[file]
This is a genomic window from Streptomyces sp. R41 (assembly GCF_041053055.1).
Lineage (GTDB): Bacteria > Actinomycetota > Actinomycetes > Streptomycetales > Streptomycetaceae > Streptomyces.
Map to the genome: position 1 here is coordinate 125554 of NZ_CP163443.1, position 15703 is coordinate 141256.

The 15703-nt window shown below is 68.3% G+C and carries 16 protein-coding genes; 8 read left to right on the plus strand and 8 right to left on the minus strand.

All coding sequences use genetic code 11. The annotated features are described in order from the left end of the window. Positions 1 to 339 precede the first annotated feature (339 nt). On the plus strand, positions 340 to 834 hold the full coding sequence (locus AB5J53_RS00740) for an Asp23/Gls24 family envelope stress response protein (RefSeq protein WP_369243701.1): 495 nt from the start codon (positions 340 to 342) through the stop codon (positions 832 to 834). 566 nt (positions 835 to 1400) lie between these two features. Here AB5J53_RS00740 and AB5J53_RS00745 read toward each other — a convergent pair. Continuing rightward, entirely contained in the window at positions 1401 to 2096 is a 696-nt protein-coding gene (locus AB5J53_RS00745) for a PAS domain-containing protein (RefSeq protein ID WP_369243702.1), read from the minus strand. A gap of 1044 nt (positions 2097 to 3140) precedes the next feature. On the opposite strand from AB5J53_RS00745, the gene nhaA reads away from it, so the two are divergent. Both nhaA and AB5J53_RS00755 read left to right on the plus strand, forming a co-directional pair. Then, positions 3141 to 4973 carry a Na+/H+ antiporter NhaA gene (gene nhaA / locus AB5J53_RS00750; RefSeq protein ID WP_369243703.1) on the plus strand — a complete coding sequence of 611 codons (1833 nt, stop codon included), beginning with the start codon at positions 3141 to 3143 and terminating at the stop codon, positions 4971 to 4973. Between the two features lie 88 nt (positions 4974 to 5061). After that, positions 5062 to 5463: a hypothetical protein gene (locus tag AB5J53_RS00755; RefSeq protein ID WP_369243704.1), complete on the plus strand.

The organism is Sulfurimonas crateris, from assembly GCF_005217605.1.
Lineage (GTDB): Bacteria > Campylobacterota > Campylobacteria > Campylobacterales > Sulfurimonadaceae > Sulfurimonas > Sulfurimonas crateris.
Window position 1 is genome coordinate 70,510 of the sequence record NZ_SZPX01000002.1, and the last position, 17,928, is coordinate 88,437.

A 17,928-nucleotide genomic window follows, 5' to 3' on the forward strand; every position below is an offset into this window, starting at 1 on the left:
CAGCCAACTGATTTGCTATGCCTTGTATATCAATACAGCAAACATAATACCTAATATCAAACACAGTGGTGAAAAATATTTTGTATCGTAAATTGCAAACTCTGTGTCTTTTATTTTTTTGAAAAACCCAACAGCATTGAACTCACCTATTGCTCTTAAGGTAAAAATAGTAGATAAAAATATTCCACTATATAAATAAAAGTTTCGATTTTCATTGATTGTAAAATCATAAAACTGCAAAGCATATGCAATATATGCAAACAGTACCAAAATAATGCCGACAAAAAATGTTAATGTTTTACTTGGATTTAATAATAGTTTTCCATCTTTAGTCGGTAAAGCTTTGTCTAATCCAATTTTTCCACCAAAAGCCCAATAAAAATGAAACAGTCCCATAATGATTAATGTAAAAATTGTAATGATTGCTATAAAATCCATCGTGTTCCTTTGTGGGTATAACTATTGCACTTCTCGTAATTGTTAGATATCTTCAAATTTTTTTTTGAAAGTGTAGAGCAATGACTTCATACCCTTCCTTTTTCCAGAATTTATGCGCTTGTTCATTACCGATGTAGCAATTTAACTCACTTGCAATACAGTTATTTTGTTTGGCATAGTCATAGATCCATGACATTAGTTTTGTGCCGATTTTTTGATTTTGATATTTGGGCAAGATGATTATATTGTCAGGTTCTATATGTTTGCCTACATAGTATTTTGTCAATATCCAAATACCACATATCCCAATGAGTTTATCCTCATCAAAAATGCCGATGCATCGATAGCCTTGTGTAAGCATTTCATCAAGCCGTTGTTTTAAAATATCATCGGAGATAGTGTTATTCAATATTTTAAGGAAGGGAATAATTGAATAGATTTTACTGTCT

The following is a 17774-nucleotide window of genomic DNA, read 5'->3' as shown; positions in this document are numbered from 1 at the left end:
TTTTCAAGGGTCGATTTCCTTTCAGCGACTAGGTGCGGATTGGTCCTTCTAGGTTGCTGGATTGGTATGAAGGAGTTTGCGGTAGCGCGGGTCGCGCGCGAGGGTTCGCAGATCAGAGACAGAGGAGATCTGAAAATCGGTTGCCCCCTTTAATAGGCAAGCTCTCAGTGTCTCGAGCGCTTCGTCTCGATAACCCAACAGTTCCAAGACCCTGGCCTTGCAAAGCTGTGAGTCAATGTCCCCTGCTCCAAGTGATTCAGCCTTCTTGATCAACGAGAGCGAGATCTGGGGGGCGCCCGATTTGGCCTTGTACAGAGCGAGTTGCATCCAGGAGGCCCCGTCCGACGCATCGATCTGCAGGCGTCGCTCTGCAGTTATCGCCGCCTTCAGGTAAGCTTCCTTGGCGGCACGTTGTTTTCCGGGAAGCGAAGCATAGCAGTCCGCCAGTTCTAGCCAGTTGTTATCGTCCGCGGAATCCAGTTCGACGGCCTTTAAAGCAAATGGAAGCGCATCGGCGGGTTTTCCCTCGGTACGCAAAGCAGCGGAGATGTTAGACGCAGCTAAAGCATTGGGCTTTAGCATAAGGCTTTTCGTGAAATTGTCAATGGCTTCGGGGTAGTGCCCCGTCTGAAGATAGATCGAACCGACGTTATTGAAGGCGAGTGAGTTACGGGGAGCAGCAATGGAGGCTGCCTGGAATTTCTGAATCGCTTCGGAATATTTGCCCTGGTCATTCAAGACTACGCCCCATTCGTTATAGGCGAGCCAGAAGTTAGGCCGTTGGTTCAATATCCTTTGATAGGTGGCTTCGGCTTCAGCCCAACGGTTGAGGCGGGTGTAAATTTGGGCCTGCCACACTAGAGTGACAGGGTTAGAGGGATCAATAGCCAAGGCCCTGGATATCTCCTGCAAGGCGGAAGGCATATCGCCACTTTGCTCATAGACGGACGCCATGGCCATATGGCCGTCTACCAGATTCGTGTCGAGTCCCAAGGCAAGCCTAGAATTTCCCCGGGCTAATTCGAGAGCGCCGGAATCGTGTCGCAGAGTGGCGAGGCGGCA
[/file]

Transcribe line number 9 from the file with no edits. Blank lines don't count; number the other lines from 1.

A 17,928-nucleotide genomic window follows, 5' to 3' on the forward strand; every position below is an offset into this window, starting at 1 on the left: